On Not Battling Windmills

I wouldn’t soil my hands by getting overly involved in any battle against the stigma of ‘mental illness’. Why?

1. The aim of mental health treatment should be the restoration of mental health, and I haven’t yet heard that there was any stigma associated with mental health.
2. The idea of stigma is a reinforcement of the biological medical model of psychiatry to which I don’t happen to subscribe.
3. It is my view that chronicity is acquired, and that it doesn’t have to apply to what are commonly referred to as ‘mental disorders’.

Negative outcomes are easy to come by if you want them. I just wonder. Why would you want them?

I tend to see what we call ‘mental illness’ as a failure track. Mental health, on the other hand, is a success track. If a person is on the track that leads to failure, why would that person not want to change to the track that leads to success?

Although success and failure are, of course, relative matters, the question has to be asked, which description is the most pervasive?

This makes treatment a matter of working on two aspects of the problem, the social realm and the personal realm. Social and personal successes do not need to be, by any means, synonymous.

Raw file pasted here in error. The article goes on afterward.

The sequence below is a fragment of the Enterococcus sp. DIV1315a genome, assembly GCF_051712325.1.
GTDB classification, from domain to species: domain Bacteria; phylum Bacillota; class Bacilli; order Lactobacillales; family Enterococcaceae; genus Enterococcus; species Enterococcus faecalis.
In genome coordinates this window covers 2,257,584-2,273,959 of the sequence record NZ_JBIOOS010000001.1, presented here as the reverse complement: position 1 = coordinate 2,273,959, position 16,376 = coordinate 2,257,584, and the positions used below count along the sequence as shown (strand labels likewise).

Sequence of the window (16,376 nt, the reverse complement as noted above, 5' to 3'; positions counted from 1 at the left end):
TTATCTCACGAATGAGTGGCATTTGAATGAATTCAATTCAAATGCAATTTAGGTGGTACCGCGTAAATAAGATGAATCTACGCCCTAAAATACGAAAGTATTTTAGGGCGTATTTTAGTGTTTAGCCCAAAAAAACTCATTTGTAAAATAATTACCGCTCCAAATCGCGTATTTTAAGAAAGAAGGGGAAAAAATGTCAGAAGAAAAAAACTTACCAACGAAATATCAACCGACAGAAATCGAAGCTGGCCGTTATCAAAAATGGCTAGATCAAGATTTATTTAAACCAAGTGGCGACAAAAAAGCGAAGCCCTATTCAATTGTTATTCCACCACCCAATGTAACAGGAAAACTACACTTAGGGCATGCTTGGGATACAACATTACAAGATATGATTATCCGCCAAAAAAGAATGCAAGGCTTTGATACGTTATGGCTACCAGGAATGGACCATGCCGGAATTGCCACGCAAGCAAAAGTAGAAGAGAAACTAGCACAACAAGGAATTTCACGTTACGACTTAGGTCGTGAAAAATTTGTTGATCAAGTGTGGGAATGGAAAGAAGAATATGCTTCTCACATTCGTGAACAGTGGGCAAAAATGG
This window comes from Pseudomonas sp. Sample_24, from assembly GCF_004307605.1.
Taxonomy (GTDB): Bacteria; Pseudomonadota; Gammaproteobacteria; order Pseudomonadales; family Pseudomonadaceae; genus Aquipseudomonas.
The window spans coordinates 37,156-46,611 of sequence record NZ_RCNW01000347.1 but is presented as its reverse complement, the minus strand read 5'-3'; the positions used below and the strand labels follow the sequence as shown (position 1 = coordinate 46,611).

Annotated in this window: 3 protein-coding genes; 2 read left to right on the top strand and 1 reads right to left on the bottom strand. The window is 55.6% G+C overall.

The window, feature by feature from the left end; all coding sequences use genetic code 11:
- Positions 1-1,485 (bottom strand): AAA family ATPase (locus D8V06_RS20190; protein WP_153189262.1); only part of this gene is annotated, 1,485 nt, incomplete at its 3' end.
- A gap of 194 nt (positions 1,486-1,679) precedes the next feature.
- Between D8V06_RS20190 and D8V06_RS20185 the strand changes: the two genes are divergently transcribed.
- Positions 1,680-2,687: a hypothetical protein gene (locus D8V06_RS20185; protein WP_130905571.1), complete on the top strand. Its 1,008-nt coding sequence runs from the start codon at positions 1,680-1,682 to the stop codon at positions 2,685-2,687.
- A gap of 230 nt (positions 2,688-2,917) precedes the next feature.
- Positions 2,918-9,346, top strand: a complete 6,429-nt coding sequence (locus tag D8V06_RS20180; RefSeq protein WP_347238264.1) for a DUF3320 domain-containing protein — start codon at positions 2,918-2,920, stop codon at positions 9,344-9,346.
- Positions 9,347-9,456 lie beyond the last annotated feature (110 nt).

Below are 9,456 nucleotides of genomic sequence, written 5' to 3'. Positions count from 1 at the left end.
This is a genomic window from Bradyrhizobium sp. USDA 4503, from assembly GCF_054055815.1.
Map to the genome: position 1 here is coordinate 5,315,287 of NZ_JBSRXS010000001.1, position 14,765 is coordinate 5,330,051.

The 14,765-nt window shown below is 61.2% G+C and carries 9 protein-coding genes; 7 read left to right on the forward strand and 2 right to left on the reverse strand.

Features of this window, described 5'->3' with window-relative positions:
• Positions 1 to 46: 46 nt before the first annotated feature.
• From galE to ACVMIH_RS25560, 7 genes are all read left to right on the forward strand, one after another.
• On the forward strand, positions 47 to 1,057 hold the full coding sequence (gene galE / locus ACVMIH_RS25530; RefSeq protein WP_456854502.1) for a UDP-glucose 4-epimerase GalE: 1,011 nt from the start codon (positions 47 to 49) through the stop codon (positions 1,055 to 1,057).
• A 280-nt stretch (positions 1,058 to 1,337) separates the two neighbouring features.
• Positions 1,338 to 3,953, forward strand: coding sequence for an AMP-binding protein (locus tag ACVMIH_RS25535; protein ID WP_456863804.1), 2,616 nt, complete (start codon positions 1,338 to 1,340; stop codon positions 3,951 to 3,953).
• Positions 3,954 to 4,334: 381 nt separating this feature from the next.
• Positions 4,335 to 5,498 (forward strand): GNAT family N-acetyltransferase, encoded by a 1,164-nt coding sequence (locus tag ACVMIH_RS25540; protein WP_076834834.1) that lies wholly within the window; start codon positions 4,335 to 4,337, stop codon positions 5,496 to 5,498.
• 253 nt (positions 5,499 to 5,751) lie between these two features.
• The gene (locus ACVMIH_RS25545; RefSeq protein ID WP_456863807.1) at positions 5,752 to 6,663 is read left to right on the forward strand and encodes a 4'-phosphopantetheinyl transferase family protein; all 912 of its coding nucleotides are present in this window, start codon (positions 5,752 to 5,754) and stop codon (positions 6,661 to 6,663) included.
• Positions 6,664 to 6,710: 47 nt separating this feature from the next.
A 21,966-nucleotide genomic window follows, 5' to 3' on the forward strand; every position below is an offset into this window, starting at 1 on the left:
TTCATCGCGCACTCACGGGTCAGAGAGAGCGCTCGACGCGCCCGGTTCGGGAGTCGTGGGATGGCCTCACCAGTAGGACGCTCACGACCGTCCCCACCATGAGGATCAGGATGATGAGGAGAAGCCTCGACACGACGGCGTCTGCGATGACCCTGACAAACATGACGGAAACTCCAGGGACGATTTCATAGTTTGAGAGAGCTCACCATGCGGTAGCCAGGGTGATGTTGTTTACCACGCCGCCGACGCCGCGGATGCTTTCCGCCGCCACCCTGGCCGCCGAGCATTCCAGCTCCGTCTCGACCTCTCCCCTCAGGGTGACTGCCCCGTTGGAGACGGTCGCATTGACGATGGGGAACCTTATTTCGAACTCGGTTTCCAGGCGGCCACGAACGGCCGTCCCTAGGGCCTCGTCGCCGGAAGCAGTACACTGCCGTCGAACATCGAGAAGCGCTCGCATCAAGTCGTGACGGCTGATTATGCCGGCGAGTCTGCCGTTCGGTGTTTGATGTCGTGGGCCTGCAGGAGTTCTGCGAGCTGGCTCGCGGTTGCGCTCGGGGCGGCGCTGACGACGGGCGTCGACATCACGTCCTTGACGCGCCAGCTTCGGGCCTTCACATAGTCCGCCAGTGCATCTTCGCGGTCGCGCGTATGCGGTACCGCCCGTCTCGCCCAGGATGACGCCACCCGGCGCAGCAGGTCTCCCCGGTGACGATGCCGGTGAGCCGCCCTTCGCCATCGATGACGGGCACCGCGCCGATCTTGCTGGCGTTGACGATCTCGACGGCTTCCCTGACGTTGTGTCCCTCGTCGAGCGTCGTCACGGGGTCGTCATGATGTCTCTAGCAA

No individual was ever ‘mentally ill’ so much as groups of individuals display harmful ways of interacting with other groups of individuals, and some of these interrelationships we might call ‘unhealthy’.

That’s the social realm. So often, as far as the personal realm goes, all it takes is a change of perspective to see a change in the world. Sometimes such changes in perspective are needed.

That’s stigma, that’s one thing. Civil and human rights are another. Psychiatric oppression occurs even after the person in crisis has gotten over whatever crisis he or she had, assuming that the person was in crisis in the first place.

Society still has a long way to go when it comes to assimilating, reintegrating and utilizing those of its members who are looked upon as ‘different’.